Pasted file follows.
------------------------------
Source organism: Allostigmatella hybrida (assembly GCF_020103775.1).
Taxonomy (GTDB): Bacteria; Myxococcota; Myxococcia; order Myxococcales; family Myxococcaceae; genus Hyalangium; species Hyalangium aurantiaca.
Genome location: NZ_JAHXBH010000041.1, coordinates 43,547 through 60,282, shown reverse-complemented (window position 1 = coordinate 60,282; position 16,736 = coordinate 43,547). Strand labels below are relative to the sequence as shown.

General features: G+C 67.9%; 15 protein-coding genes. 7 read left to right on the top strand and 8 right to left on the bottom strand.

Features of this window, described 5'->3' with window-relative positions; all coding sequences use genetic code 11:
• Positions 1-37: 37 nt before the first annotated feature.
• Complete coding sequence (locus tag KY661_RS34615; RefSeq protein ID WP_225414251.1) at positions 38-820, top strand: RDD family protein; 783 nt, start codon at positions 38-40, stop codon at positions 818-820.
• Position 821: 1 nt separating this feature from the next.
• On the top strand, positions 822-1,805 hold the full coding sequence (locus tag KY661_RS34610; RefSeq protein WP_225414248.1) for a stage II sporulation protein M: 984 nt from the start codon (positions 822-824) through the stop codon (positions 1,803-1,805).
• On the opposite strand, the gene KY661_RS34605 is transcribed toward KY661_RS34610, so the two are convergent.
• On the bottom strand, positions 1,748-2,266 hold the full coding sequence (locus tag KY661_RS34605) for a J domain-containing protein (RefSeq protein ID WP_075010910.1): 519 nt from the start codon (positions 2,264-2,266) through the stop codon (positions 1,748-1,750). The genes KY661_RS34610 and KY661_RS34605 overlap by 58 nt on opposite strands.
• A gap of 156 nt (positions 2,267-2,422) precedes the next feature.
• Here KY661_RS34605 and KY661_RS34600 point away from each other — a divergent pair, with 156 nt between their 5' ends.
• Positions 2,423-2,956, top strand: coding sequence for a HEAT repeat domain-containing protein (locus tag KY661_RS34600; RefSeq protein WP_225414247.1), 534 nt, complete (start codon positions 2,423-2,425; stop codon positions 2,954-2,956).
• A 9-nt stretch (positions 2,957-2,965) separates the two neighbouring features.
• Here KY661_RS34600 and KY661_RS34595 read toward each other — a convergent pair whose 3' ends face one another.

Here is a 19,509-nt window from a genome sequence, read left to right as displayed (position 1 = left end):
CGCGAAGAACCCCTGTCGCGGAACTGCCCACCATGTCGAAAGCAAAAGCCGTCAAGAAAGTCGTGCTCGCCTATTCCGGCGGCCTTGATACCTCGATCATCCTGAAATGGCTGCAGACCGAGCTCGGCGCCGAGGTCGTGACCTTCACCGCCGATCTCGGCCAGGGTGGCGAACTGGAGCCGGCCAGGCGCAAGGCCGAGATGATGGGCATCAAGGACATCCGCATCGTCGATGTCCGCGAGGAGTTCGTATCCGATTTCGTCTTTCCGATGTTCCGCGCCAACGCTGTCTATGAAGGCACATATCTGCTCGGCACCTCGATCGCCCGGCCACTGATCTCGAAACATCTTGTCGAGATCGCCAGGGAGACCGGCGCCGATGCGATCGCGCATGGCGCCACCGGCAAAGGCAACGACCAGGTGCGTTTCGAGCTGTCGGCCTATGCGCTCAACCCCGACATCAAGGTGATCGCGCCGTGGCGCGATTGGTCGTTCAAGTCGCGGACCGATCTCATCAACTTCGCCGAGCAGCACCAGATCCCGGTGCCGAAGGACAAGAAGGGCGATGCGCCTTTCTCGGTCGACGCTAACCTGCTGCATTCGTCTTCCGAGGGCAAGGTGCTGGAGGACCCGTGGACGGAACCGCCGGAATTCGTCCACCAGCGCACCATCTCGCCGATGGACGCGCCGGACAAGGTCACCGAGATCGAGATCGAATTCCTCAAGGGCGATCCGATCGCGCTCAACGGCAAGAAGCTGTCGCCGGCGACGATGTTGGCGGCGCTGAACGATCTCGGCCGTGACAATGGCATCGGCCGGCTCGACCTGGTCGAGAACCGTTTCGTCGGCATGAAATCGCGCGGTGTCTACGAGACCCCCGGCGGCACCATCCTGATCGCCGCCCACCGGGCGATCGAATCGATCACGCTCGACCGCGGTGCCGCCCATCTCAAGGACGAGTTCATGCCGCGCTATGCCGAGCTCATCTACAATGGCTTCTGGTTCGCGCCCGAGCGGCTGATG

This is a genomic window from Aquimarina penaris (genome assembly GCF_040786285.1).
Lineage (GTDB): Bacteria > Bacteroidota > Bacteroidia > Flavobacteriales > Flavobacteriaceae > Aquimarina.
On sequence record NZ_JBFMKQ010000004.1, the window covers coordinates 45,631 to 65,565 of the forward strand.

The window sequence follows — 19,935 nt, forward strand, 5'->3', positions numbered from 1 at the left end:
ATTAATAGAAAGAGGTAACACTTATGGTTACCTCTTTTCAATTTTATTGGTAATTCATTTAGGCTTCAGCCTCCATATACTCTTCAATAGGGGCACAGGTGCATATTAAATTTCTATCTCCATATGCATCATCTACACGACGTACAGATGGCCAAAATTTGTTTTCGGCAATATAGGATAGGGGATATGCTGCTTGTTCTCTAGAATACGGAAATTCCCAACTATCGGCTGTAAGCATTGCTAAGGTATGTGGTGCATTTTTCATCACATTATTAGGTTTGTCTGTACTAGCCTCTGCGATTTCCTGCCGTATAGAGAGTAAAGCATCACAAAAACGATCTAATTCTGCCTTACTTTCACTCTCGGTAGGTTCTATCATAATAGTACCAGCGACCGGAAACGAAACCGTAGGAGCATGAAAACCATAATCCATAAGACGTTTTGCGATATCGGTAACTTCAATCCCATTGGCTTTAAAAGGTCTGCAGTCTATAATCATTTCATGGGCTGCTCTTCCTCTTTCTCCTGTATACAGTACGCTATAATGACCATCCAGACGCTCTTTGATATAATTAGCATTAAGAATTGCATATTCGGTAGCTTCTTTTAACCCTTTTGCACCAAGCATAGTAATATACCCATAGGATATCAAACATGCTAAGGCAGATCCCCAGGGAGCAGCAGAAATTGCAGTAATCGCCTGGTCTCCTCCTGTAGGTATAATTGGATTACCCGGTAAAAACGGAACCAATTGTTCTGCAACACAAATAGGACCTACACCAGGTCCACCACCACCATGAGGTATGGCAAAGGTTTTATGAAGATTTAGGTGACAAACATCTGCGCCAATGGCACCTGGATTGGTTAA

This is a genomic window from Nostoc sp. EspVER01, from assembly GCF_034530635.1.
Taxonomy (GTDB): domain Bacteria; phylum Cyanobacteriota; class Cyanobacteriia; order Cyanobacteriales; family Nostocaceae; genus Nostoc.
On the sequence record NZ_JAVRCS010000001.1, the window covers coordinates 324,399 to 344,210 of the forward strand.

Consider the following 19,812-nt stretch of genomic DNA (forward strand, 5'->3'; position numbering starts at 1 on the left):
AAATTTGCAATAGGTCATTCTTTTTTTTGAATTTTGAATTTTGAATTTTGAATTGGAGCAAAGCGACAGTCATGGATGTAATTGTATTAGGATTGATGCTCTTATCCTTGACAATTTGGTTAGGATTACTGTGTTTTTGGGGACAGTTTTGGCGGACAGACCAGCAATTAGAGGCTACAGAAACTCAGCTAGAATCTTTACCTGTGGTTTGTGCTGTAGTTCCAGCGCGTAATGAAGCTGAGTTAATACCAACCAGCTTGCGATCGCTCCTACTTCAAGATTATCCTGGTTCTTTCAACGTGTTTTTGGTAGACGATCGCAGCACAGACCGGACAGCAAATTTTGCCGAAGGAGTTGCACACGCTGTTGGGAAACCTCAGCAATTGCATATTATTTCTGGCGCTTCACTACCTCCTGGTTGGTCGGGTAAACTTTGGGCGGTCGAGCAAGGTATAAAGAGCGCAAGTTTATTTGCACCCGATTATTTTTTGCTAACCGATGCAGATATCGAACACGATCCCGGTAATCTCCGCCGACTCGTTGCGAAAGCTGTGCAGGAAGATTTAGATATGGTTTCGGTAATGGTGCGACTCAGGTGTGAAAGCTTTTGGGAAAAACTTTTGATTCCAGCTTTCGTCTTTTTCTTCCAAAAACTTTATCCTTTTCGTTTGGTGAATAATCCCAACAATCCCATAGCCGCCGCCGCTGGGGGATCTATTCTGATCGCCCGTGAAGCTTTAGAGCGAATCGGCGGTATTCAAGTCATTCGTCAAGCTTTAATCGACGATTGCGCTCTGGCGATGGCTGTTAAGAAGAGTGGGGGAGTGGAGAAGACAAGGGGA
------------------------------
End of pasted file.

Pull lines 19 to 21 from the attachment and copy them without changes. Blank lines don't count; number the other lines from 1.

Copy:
This is a genomic window from Aquimarina penaris (genome assembly GCF_040786285.1).
Lineage (GTDB): Bacteria > Bacteroidota > Bacteroidia > Flavobacteriales > Flavobacteriaceae > Aquimarina.
On sequence record NZ_JBFMKQ010000004.1, the window covers coordinates 45,631 to 65,565 of the forward strand.